Battlegrounds Mobile India found exchanging data with servers in China

Battlegrounds Mobile India has been found exchanging data of Indian players with servers in China, including one belonging to PUBG Mobile publisher Tencent.

According to reports, Battlegrounds Mobile India does adhere to what Krafton stated last year during the time of announcing PUBG Mobile India and also this year while rolling out Battlegrounds Mobile for Android users in India. IGN India leveraged a data packet sniffer app prior to playing a match on Battlegrounds Mobile India, and it was discovered later on that the game is in fact sharing data with servers in China along with other servers that are not local.

The log of the packer sniffer app reveals numerous IP addresses that Battlegrounds Mobile India leverages to establish a connection with several things. On leveraging whois search, IGN India discovered that there was one major IP address that company usually used and it belonged to Chinese state-owned telecom operator China Mobile Communications Corporation. As per reports the server is in Beijing. It has been claimed that the game was sending out device data, which was backed by screenshots.

Not only the state-owned telecom organisations, Battlegrounds Mobile India formed connections with Tencent servers. A ping server, a server that was linked to Qcloud was identified, which is a Tencent owned cloud platform as well as an anti-cheat server of Tencent that PUBG Mobile leverages to identify cheaters in the game. The IP addresses in the whois log reveal that Battlegrounds Mobile is in fact sending data to China, however whether or not it is storing it for some purpose is yet not clear. Other than China, the game interacts with servers in the US, Moscow, as well as Tencent-run Proxima Beta in Hong Kong. All this is not in line with what Krafton had promised.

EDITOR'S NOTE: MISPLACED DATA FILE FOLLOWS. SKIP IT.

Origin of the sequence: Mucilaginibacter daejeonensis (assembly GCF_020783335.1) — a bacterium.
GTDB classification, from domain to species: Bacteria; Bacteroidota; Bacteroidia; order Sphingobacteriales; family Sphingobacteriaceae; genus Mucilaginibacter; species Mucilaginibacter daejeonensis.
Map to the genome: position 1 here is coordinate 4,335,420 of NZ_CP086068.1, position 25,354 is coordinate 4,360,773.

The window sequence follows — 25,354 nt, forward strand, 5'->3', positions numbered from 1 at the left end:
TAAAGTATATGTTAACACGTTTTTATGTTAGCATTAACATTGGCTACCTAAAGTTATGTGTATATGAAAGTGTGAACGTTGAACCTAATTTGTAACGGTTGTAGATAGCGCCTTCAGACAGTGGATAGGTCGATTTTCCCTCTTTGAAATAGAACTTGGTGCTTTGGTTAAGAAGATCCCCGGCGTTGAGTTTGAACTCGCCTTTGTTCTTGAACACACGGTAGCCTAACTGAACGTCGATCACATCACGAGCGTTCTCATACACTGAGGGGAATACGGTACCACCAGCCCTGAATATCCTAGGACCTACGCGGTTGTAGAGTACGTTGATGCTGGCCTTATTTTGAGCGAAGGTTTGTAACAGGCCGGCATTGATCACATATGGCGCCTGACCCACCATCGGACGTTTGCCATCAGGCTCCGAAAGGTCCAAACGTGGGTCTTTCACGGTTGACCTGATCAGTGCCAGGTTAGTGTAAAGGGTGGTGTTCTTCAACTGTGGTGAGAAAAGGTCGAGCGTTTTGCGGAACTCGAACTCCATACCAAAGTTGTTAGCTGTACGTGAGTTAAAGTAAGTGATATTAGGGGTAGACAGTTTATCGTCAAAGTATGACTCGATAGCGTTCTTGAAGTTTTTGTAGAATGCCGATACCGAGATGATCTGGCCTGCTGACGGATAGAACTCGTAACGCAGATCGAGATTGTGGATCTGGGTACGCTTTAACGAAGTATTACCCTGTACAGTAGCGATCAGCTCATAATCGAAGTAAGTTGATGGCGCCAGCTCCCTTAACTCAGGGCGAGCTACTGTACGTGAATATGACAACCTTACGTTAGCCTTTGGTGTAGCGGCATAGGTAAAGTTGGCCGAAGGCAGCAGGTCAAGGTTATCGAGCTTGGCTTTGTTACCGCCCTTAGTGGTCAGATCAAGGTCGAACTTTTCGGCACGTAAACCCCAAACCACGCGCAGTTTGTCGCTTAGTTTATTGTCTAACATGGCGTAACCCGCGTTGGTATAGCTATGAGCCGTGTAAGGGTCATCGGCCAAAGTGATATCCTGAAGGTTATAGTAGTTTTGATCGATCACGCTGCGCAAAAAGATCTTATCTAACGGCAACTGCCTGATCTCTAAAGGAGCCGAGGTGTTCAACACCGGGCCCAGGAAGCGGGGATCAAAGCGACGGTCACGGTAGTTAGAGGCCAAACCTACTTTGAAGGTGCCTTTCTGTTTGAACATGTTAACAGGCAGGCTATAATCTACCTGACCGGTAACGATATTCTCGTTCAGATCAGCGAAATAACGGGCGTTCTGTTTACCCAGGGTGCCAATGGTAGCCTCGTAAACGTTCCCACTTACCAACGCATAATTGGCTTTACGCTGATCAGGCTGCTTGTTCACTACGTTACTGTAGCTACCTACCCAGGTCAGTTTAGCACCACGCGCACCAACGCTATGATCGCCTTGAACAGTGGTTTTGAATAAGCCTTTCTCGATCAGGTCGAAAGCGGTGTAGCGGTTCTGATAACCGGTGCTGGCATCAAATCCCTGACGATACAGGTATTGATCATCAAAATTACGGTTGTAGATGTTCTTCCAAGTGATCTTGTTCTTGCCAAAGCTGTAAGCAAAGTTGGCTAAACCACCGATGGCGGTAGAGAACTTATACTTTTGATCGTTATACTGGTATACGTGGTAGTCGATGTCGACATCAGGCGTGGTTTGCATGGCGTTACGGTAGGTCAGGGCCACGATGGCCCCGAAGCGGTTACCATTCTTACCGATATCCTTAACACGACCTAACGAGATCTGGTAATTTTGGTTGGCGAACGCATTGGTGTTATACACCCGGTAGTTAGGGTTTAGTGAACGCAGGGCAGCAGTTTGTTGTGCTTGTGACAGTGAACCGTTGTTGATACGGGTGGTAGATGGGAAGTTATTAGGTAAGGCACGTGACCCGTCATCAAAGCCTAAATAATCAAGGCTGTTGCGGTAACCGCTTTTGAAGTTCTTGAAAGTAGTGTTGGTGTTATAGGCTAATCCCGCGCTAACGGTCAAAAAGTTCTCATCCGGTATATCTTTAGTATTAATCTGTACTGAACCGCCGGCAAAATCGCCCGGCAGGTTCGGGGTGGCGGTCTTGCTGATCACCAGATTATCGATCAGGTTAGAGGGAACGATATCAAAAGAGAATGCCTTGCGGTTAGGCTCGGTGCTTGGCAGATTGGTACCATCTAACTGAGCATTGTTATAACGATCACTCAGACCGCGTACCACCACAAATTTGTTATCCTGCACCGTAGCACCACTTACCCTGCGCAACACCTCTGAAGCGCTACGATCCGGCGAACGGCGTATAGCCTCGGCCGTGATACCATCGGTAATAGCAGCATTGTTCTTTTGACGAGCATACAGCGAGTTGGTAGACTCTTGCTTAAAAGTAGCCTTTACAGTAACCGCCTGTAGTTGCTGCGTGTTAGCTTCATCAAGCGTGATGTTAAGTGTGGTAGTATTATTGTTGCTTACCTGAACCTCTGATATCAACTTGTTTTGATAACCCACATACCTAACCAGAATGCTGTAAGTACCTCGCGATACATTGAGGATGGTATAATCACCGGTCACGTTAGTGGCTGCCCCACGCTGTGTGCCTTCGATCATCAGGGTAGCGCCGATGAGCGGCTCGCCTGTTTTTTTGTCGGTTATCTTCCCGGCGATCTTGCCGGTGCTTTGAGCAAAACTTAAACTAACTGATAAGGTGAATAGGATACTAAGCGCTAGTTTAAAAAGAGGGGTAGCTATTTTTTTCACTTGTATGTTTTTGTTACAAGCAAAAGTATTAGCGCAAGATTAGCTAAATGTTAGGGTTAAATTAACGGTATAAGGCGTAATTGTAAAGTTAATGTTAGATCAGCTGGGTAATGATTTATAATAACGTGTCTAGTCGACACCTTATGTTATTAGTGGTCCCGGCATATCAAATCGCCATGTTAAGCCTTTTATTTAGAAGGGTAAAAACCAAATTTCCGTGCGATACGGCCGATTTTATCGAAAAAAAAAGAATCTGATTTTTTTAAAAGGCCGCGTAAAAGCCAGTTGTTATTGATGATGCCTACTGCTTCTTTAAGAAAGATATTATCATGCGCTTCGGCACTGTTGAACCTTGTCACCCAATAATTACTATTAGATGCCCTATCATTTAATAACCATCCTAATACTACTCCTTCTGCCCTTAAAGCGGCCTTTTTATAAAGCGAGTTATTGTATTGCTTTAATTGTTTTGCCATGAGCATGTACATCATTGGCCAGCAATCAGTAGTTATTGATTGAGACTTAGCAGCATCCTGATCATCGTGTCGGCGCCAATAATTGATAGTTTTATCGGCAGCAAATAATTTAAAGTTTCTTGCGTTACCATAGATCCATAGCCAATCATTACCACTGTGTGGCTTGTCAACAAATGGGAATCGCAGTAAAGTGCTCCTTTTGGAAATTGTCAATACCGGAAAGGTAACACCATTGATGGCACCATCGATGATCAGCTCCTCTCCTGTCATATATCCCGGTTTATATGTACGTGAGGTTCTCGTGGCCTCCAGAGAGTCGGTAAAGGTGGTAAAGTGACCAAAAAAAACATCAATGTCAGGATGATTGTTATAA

Also, pings to servers in India were also noticed. Battlegrounds Mobile forms server connections with Microsoft Azure centres based in Mumbai. Previous year, the company stated that it will store and process data related to Indian players only on servers that are in India and Singapore, however the privacy policy states that there might be data transfer “to other countries” so as to confirm with the “legal requirements”. If this goes the legal way, Krafton may soon be required to find a way out. However, the government of Indian will have the final say in this matter.

PUBG Mobile and 117 other apps were banned in India last year as they were considered a threat to the country’s sovereignty as well as security. The most simple explanation given for the ban is that all these apps were said to be connected with a Chinese company. Although these apps were banned last year, there was no clarity on the companies who developed these apps. This is the reason why many China based companies are still . operating in India.